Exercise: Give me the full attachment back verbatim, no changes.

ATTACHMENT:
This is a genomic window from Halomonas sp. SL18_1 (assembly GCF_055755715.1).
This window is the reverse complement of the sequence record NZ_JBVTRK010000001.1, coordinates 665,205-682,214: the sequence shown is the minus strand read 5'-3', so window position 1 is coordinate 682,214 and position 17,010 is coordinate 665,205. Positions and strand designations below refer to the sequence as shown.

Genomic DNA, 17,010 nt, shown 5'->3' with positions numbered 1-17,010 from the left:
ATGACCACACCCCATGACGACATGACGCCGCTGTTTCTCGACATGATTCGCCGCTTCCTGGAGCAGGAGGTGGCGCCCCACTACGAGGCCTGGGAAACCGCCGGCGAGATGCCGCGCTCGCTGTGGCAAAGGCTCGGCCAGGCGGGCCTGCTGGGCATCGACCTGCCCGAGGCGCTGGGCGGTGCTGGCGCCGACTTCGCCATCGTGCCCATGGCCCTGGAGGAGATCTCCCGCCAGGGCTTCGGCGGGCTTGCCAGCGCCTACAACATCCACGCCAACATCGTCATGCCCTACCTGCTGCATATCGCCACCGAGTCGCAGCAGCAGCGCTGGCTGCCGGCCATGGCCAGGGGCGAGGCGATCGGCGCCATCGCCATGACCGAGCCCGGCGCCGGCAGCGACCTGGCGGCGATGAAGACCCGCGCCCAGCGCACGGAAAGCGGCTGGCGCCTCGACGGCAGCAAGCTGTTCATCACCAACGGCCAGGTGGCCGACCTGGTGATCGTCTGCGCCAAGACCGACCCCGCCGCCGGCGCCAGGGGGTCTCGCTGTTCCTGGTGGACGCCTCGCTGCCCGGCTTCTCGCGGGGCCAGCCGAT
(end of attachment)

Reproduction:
This is a genomic window from Halomonas sp. SL18_1 (assembly GCF_055755715.1).
This window is the reverse complement of the sequence record NZ_JBVTRK010000001.1, coordinates 665,205-682,214: the sequence shown is the minus strand read 5'-3', so window position 1 is coordinate 682,214 and position 17,010 is coordinate 665,205. Positions and strand designations below refer to the sequence as shown.

Genomic DNA, 17,010 nt, shown 5'->3' with positions numbered 1-17,010 from the left:
ATGACCACACCCCATGACGACATGACGCCGCTGTTTCTCGACATGATTCGCCGCTTCCTGGAGCAGGAGGTGGCGCCCCACTACGAGGCCTGGGAAACCGCCGGCGAGATGCCGCGCTCGCTGTGGCAAAGGCTCGGCCAGGCGGGCCTGCTGGGCATCGACCTGCCCGAGGCGCTGGGCGGTGCTGGCGCCGACTTCGCCATCGTGCCCATGGCCCTGGAGGAGATCTCCCGCCAGGGCTTCGGCGGGCTTGCCAGCGCCTACAACATCCACGCCAACATCGTCATGCCCTACCTGCTGCATATCGCCACCGAGTCGCAGCAGCAGCGCTGGCTGCCGGCCATGGCCAGGGGCGAGGCGATCGGCGCCATCGCCATGACCGAGCCCGGCGCCGGCAGCGACCTGGCGGCGATGAAGACCCGCGCCCAGCGCACGGAAAGCGGCTGGCGCCTCGACGGCAGCAAGCTGTTCATCACCAACGGCCAGGTGGCCGACCTGGTGATCGTCTGCGCCAAGACCGACCCCGCCGCCGGCGCCAGGGGGTCTCGCTGTTCCTGGTGGACGCCTCGCTGCCCGGCTTCTCGCGGGGCCAGCCGAT